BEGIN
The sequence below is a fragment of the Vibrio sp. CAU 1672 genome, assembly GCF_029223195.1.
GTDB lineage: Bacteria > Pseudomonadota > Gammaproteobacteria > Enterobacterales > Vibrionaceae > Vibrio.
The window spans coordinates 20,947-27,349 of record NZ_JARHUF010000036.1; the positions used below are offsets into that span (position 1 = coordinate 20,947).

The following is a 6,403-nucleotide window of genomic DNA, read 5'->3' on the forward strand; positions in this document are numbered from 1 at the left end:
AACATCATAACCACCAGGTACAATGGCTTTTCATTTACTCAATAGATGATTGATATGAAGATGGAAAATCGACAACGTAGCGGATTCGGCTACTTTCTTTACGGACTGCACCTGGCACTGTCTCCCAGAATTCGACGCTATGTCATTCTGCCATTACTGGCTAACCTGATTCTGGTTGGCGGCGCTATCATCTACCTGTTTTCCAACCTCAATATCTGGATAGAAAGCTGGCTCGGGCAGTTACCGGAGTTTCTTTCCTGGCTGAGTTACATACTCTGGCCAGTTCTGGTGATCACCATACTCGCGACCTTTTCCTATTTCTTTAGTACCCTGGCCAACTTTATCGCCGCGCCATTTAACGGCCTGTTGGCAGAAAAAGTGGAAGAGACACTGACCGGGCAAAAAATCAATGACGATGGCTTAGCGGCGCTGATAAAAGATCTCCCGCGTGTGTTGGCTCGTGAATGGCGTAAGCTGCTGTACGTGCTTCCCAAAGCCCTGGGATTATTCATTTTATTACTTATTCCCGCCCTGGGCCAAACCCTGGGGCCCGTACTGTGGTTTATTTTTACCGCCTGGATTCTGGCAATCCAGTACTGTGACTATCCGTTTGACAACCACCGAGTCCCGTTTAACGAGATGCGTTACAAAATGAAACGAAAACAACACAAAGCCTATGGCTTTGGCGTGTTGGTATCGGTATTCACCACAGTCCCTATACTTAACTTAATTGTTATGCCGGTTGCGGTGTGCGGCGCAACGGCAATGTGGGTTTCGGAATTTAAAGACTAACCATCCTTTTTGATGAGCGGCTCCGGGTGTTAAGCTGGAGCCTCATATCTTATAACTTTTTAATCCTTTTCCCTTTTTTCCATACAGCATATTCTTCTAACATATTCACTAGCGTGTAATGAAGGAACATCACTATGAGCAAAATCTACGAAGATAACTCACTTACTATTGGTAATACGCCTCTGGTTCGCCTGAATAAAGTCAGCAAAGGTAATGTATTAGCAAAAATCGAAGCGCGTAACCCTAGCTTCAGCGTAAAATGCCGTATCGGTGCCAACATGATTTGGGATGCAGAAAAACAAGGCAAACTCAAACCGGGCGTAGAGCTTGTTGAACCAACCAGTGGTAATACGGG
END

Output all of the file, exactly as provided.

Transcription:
The sequence below is a fragment of the Vibrio sp. CAU 1672 genome, assembly GCF_029223195.1.
GTDB lineage: Bacteria > Pseudomonadota > Gammaproteobacteria > Enterobacterales > Vibrionaceae > Vibrio.
The window spans coordinates 20,947-27,349 of record NZ_JARHUF010000036.1; the positions used below are offsets into that span (position 1 = coordinate 20,947).

The following is a 6,403-nucleotide window of genomic DNA, read 5'->3' on the forward strand; positions in this document are numbered from 1 at the left end:
AACATCATAACCACCAGGTACAATGGCTTTTCATTTACTCAATAGATGATTGATATGAAGATGGAAAATCGACAACGTAGCGGATTCGGCTACTTTCTTTACGGACTGCACCTGGCACTGTCTCCCAGAATTCGACGCTATGTCATTCTGCCATTACTGGCTAACCTGATTCTGGTTGGCGGCGCTATCATCTACCTGTTTTCCAACCTCAATATCTGGATAGAAAGCTGGCTCGGGCAGTTACCGGAGTTTCTTTCCTGGCTGAGTTACATACTCTGGCCAGTTCTGGTGATCACCATACTCGCGACCTTTTCCTATTTCTTTAGTACCCTGGCCAACTTTATCGCCGCGCCATTTAACGGCCTGTTGGCAGAAAAAGTGGAAGAGACACTGACCGGGCAAAAAATCAATGACGATGGCTTAGCGGCGCTGATAAAAGATCTCCCGCGTGTGTTGGCTCGTGAATGGCGTAAGCTGCTGTACGTGCTTCCCAAAGCCCTGGGATTATTCATTTTATTACTTATTCCCGCCCTGGGCCAAACCCTGGGGCCCGTACTGTGGTTTATTTTTACCGCCTGGATTCTGGCAATCCAGTACTGTGACTATCCGTTTGACAACCACCGAGTCCCGTTTAACGAGATGCGTTACAAAATGAAACGAAAACAACACAAAGCCTATGGCTTTGGCGTGTTGGTATCGGTATTCACCACAGTCCCTATACTTAACTTAATTGTTATGCCGGTTGCGGTGTGCGGCGCAACGGCAATGTGGGTTTCGGAATTTAAAGACTAACCATCCTTTTTGATGAGCGGCTCCGGGTGTTAAGCTGGAGCCTCATATCTTATAACTTTTTAATCCTTTTCCCTTTTTTCCATACAGCATATTCTTCTAACATATTCACTAGCGTGTAATGAAGGAACATCACTATGAGCAAAATCTACGAAGATAACTCACTTACTATTGGTAATACGCCTCTGGTTCGCCTGAATAAAGTCAGCAAAGGTAATGTATTAGCAAAAATCGAAGCGCGTAACCCTAGCTTCAGCGTAAAATGCCGTATCGGTGCCAACATGATTTGGGATGCAGAAAAACAAGGCAAACTCAAACCGGGCGTAGAGCTTGTTGAACCAACCAGTGGTAATACGGG